An outbreak of highly pathonogenic avian influenza of subtype H7N3 in western Mexico has infected about 2.5 million chickens and led authorites to destroy or dispose of nearly 1 million birds.  Mexico’s National Health Service, Food Safety and Food Quality, has confirmed the presence of the virus in two municipalities of the western state of Jalisco on June 20.

Mexican animal health officials have since inspected nearly 129 poultry farms and the virus was confirmed in birds in 24 of the sites.  Tests continue on the rest.  An animal health emergency has been declared and operations will be activited throughout Mexico in order to prevent the further spread of bird flu.  Under the emergency measures, the country has been divided into eight regions, which will be regulated by the National Health Service through the Directorate General of Animal Health.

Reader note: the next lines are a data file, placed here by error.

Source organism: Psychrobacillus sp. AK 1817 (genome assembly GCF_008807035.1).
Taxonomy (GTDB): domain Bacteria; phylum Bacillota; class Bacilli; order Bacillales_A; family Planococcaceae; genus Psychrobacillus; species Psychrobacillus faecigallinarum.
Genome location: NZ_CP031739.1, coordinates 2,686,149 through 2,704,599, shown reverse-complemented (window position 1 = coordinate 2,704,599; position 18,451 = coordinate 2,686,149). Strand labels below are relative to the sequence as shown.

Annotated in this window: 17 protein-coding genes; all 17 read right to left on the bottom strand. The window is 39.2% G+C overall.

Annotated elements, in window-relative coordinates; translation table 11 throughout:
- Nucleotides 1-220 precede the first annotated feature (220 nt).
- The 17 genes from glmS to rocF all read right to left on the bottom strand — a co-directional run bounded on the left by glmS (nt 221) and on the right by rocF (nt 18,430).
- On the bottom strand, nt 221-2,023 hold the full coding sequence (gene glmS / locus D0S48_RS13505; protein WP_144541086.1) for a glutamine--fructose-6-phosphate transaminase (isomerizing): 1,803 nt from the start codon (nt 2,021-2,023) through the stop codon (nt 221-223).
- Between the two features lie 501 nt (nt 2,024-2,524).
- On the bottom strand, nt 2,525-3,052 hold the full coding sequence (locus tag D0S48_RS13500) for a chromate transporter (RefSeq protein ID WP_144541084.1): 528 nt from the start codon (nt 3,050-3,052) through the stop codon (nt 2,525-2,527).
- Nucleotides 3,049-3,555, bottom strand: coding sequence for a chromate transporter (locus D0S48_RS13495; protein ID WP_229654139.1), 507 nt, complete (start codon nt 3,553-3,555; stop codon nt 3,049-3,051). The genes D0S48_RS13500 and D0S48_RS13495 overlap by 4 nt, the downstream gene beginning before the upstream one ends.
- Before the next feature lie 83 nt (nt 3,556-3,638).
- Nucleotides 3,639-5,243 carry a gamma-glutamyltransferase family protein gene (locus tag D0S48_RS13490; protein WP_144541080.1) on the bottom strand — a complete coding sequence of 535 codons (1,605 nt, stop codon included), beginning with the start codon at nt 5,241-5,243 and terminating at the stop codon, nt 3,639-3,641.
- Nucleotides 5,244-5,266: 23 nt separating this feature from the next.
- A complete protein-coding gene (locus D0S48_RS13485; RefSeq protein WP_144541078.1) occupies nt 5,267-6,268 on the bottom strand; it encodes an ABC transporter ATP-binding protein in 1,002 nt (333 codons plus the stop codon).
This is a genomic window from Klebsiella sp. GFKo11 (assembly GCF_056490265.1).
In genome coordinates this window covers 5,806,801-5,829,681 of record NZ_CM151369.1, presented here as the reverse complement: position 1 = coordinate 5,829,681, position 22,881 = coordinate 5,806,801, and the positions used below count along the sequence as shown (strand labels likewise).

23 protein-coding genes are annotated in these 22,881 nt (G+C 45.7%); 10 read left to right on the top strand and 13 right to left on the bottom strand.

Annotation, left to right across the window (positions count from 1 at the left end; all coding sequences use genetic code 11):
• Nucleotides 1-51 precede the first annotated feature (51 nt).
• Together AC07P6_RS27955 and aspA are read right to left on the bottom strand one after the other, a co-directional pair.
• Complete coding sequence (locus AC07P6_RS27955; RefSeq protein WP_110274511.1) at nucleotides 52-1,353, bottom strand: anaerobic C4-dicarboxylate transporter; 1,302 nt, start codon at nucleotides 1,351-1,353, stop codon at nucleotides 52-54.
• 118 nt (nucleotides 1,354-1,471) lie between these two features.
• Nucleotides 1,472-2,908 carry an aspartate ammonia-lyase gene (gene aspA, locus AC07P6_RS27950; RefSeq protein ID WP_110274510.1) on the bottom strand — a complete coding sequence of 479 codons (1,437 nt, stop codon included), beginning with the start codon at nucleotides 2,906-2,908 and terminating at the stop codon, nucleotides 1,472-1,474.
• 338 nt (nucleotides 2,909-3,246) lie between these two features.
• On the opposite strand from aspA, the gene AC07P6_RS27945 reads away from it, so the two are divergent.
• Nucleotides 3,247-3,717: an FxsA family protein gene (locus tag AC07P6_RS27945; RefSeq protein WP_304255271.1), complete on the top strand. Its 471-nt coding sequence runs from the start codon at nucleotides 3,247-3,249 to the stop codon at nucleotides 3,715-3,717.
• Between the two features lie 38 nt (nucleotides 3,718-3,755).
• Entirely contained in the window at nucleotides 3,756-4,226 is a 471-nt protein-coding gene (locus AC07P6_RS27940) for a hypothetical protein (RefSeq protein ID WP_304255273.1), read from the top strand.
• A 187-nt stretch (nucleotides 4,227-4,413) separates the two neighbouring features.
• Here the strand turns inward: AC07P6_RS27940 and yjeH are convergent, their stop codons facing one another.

Containment measures include coordinated efforts for the diagnosis, prevention, control, and eradication of the disease, including quarantine and isloation of affected farmes.  Survellance and epidemiological research will be increased and additional sanitary meaures will be enforced.

Poultry production contributes to 40 percent of Mexico’s livestock production kent, so economic losses could be severe if the disease spreads further.  Reportedly, the outbreak has caused price increases in chicken and egg products in Mexico